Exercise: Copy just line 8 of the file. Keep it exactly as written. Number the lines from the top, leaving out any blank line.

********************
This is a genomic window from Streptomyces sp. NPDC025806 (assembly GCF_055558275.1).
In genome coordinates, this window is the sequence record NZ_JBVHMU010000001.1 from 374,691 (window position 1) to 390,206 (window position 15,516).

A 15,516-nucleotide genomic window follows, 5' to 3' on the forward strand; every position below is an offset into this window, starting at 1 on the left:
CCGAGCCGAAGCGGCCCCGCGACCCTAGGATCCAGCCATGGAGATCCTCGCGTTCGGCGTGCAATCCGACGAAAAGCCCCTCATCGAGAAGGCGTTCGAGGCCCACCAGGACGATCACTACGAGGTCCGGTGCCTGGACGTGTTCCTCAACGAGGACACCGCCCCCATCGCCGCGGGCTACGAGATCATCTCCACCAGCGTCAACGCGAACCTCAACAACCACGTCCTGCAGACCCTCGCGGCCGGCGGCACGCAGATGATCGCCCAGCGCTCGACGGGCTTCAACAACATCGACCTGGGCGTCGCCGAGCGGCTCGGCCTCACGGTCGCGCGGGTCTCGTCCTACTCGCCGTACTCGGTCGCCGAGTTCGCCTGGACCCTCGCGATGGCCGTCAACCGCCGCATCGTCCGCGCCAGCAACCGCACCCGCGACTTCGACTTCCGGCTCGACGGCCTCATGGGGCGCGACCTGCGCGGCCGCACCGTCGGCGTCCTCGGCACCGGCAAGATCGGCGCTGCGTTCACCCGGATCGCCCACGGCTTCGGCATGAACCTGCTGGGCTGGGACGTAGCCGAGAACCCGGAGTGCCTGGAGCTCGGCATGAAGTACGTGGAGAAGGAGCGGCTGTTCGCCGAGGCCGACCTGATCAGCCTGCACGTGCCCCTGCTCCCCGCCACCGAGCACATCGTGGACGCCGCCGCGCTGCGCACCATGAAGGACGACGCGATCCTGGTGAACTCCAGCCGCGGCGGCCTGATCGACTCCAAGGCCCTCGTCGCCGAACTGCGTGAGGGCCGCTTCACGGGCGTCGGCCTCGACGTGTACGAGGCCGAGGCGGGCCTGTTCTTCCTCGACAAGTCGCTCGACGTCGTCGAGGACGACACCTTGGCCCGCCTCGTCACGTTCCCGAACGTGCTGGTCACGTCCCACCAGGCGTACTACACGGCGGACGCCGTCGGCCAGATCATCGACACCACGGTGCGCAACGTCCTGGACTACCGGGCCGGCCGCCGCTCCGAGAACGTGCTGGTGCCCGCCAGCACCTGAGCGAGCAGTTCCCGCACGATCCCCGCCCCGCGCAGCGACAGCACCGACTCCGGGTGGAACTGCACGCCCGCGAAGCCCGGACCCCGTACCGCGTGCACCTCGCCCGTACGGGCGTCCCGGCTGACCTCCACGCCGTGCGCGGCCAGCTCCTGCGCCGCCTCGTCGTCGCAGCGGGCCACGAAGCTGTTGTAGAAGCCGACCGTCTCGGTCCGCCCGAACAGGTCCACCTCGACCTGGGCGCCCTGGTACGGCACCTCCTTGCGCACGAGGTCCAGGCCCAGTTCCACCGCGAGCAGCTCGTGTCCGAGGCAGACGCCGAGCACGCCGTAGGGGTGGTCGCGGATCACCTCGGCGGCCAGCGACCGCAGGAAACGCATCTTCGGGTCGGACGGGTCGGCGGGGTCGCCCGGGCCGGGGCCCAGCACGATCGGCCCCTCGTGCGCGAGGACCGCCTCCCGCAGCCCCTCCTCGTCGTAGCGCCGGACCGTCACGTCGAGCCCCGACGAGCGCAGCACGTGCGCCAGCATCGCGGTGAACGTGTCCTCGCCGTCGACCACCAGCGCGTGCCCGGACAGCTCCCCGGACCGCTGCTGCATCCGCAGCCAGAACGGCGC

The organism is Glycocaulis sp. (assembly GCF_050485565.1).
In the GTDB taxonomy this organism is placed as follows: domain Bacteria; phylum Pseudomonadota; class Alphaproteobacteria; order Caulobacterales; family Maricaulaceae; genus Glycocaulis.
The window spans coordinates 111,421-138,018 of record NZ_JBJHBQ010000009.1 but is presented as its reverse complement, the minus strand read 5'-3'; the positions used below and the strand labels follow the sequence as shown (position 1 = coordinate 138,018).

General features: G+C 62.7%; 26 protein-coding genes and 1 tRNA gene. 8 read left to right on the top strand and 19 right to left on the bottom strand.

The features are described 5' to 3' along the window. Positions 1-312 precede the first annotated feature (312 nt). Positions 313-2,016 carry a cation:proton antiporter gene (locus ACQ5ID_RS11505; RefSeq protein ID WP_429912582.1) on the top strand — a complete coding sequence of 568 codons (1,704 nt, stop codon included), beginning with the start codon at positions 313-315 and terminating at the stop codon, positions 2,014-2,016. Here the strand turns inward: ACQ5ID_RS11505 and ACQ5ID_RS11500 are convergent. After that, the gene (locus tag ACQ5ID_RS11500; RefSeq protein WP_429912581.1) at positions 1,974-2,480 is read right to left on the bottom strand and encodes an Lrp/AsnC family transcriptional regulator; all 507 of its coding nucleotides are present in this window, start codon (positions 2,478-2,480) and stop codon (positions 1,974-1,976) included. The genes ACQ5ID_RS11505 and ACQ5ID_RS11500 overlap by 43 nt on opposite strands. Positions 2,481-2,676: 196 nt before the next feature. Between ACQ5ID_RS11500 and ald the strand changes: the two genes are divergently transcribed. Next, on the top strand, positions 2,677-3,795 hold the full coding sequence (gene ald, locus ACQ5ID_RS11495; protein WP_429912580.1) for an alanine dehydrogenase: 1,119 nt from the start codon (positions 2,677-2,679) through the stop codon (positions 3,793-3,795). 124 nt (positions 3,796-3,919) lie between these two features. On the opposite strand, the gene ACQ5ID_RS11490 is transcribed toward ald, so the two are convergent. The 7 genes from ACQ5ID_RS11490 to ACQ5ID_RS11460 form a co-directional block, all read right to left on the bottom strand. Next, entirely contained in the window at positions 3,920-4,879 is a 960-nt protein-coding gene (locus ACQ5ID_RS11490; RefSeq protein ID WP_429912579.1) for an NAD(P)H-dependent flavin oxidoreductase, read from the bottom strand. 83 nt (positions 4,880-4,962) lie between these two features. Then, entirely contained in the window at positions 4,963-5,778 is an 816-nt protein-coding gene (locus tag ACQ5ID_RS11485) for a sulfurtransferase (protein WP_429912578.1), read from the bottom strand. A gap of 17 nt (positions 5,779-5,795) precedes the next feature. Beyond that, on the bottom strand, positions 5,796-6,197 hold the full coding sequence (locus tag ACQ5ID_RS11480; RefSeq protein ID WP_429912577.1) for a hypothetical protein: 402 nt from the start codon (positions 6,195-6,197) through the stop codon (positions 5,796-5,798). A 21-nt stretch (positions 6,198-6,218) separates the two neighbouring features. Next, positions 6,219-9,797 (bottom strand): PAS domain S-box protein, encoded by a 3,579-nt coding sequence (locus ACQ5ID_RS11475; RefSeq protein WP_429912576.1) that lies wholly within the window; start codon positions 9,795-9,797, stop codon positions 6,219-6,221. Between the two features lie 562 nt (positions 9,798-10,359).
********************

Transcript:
General features: G+C 62.7%; 26 protein-coding genes and 1 tRNA gene. 8 read left to right on the top strand and 19 right to left on the bottom strand.